Age of Consent: When you should Ask about Age
When you should Ask about Age?
The issue of mistaken belief about an individual’s age as it relates to sexual offences against minors has been readily debated, and not just amongst the legal community. Canadian law requires that a mistaken belief about the complainant’s age be conjoined with reasonable steps taken to ascertain that age. Like most legal tests before it, the measure of whether reasonable steps were taken is assessed in reference to steps that a reasonable person in the same circumstances would have taken. The Saskatchewan Court of Appeal in R v Tannas,  SJ No 284 has recently discussed the pragmatic side of the test. The accused in that case failed to make any inquiry about the complainant’s age. The Court of Appeal said that failing to ask a complainant’s age is not conclusive proof that the accused had failed to take all reasonable steps, and that the Crown had the additional task of proving that there were no compelling factors that obviated the need to make that inquiry.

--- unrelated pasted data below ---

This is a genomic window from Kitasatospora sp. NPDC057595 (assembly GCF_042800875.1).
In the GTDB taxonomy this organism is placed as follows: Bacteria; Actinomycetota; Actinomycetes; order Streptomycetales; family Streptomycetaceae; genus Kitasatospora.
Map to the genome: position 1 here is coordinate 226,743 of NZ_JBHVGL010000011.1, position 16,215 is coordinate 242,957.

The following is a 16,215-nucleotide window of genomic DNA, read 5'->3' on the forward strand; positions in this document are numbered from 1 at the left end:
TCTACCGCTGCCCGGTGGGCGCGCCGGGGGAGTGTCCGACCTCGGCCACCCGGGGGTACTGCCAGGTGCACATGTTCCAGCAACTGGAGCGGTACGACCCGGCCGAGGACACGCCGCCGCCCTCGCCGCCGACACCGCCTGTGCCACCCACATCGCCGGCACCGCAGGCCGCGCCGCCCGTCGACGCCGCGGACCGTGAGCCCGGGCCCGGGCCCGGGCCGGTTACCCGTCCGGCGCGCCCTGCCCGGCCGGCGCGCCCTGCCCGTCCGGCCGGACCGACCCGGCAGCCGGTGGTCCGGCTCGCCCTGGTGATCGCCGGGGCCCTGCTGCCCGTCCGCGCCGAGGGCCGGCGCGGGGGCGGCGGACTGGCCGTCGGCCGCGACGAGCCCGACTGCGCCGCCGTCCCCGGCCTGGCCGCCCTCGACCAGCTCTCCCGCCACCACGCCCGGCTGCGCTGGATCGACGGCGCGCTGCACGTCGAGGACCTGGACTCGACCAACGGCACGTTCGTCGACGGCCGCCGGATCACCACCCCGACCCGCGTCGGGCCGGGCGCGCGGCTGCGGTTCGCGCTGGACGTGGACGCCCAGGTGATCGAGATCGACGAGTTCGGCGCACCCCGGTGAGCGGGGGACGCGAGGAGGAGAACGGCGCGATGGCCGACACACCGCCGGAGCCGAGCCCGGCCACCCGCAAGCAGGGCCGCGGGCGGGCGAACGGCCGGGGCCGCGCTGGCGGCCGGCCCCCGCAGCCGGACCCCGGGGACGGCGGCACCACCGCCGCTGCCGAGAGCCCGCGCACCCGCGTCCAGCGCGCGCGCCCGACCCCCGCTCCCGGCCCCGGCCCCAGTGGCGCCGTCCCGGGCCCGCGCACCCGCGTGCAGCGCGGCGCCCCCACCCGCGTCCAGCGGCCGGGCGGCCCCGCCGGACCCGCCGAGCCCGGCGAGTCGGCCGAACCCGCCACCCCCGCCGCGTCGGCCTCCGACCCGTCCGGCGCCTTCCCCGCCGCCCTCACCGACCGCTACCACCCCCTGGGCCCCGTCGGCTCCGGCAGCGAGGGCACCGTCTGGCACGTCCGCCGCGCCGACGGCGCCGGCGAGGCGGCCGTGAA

In Tanner, there was evidence from both Crown and Defence witnesses present during the evening of the incident that the complainant did not dress or behave like she was younger than 16. According to the Court of Appeal, the Crown had failed to demonstrate the absence of compelling factors that obviated the need for the accused to make inquiries about the complainant’s age. In short, evidence that the complainant appeared to be older than 16 sufficient obviated the need to make any further inquiry prior to engaging in sexual activity. This decision is not the first to acknowledge that an inquiry about the complainant’s age is not a necessary step given the right circumstances. The Newfoundland Court of Appeal in 1992 made a similar finding in R v Osborne (1992) 17 CR (4th) 350 when they reasoned that there must be an earnest inquiry into the complainant’s age OR other factors that obviate the need for that inquiry. The reason Tannas is interesting is because the complainant’s manner of dress, and her behaviour sufficiently did away with the need to make an inquiry about her age. What Tannas has reaffirmed is that the burden remains squarely on the Crown’s shoulders in requiring them to prove beyond a reasonable doubt that a person accused of engaging in otherwise consensual sexual activity with a minor was in fact required by law to make inquiry into that individual’s age.